Google ads are often at the forefront of our minds when it comes to Internet marketing, but don’t forget their plucky sidekick, the Facebook ad! Let’s chat about the best ways to set up your Facebook ad campaign for maximum effectiveness and results.
First, let’s get a handle on the parameters of the Facebook ad. Your title: 25 characters. That last sentence was exactly 25 characters, so you can see how brief you have to be. In such a space, it’s best to draw the viewer in with a question – Need Better Facebook Ads? – or the promise/solution you are offering – Facebook Ads with Results. You can also start with a problem question – Facebook Ads Confusing?
The next section is the body, which can be 135 characters maximum. For this section, be solution-oriented and be conversational. If you started with a problem in your title, offer a solution. And it’s best if the solution is specific. It’s not enough to talk about “car parts”; talk about “car parts, oil filters, engine parts, mufflers, and carburetors.” These do double-duty, as they act as your SEO-style keyword phrases as well. This is also your opportunity to inject geo-targeted keywords, if your campaign is focusing on a specific region: “The best car parts in St. Louis and East St. Louis.”
At the end of the body, urge the reader to action with a call-to-action phrase: “Sign up for our newsletter and receive 25% off your next order.” This phrase is nice because it not only calls the reader to action, but it offers an enticement. If you have any similar enticement to offer, this is your opportunity. The very best ads are “event” ads – big sale, special offer, freebie, and other enticements.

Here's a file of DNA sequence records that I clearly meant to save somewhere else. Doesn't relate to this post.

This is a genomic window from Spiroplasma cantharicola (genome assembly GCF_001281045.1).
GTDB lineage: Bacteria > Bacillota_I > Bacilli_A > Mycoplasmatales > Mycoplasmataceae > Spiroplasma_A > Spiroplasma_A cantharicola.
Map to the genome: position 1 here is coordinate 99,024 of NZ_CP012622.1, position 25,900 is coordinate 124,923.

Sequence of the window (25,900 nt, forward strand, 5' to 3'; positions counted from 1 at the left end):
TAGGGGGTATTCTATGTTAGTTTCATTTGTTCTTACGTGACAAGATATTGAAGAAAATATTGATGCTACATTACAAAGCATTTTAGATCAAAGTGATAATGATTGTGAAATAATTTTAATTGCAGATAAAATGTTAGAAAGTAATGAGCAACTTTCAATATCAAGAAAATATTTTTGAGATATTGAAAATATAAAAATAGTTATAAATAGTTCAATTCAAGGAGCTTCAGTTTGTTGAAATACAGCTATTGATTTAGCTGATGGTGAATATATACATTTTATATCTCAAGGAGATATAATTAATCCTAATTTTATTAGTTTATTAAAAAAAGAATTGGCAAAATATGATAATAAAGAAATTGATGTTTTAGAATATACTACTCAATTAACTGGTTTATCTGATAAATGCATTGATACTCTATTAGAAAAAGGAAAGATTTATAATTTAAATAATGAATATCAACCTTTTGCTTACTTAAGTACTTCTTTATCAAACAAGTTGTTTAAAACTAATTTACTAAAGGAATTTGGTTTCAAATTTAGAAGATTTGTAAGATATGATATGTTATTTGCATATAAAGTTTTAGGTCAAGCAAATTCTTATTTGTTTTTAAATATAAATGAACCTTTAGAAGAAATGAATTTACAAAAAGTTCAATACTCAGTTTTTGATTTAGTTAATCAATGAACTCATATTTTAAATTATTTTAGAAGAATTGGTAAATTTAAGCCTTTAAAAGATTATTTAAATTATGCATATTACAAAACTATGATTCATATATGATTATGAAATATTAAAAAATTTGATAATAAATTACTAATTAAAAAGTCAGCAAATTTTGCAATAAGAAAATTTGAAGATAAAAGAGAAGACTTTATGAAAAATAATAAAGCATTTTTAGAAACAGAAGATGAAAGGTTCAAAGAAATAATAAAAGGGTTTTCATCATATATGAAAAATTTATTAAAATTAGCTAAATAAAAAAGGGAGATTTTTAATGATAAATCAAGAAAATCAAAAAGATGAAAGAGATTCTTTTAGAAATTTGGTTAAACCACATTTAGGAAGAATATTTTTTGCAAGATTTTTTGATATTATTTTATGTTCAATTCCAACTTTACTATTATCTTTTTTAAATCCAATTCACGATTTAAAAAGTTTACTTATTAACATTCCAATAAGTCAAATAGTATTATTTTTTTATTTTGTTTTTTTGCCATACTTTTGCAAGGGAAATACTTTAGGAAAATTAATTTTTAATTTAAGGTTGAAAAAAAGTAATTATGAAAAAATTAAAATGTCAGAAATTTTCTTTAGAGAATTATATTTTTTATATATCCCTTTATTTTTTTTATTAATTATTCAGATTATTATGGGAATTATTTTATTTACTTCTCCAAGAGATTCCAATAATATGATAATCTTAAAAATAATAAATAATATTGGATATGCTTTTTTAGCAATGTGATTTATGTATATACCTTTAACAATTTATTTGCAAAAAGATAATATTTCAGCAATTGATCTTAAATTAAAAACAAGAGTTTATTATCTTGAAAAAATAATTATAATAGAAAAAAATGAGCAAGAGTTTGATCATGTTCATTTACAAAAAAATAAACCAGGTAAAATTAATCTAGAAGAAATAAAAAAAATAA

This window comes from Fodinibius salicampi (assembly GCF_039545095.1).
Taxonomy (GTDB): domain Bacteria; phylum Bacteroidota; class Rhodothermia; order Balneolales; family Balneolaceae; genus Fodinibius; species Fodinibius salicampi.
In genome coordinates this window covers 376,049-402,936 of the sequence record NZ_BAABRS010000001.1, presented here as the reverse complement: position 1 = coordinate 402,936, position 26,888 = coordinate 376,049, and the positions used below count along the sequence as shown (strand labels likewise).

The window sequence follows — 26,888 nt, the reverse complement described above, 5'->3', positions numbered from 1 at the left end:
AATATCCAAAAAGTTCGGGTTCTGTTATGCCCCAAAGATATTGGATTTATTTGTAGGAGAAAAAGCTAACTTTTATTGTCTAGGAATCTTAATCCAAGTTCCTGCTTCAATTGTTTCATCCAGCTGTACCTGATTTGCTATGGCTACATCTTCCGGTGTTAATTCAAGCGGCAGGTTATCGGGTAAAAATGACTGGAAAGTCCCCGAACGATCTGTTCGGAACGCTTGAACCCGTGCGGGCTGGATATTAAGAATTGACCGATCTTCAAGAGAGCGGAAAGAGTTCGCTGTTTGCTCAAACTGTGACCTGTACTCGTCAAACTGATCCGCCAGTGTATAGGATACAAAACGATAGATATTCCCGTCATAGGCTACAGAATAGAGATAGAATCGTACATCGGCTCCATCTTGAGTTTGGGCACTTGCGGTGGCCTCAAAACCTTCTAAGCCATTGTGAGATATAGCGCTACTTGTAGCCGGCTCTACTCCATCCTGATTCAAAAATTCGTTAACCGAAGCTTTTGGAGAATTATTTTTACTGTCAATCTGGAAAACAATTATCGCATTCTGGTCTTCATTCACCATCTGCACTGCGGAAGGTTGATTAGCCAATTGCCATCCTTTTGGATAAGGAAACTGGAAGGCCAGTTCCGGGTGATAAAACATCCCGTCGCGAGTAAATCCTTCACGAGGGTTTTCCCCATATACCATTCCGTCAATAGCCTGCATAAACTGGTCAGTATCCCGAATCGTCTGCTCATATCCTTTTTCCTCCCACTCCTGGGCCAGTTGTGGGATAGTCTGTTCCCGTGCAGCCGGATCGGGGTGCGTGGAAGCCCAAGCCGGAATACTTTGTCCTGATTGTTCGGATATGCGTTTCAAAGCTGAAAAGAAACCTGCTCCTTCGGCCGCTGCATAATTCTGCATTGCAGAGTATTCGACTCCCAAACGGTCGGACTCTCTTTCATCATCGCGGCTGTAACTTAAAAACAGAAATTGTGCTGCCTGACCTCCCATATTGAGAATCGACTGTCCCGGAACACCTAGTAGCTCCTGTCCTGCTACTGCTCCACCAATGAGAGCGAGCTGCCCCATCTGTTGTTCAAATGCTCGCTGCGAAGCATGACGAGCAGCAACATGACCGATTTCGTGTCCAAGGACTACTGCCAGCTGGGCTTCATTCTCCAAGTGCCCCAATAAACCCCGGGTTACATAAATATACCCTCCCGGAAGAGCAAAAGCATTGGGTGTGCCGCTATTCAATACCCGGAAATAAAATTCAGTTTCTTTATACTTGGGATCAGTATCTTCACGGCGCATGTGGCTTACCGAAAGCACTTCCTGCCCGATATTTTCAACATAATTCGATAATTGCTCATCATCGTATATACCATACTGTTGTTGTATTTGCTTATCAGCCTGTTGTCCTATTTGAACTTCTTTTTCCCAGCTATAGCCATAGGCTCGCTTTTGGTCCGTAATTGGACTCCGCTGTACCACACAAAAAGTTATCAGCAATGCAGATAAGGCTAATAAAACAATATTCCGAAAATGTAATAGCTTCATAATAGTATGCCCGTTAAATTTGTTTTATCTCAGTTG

Facebook ads require images. This image should have a 4:3 aspect ratio, and measure approximately 110 by 80 pixels (though Facebook will resize smaller and larger images). These images will be seen at a thumbnail-type size, so it’s important to choose an image that is simple and clean. Graphic-designed images, such as logos, are nice due to this reason, though carefully-selected photos are also effective.
The remainder of your ad set-up is dedicated to defining your audience, so these pages are obviously key in your ad campaign. In general, all the basic stuff you can define in your own profile can be targeted with Facebook ads: location, age, sex, education level, and even birthday or relationship status. You can also list interests of your audience, another opportunity to inject some keyword phrases. On the final page, you can set a per-day campaign budget (with a minimum of $1.00) and a time frame to run the campaign in.
Pretty simple, right? But with so many million regular Facebookers, this avenue can be particularly fruitful as part of your overall Internet marketing campaign. What do you think? What did I get wrong? What ads have you found to be most effective in your own campaign? Any tips for our readers? Weigh in with your thoughts!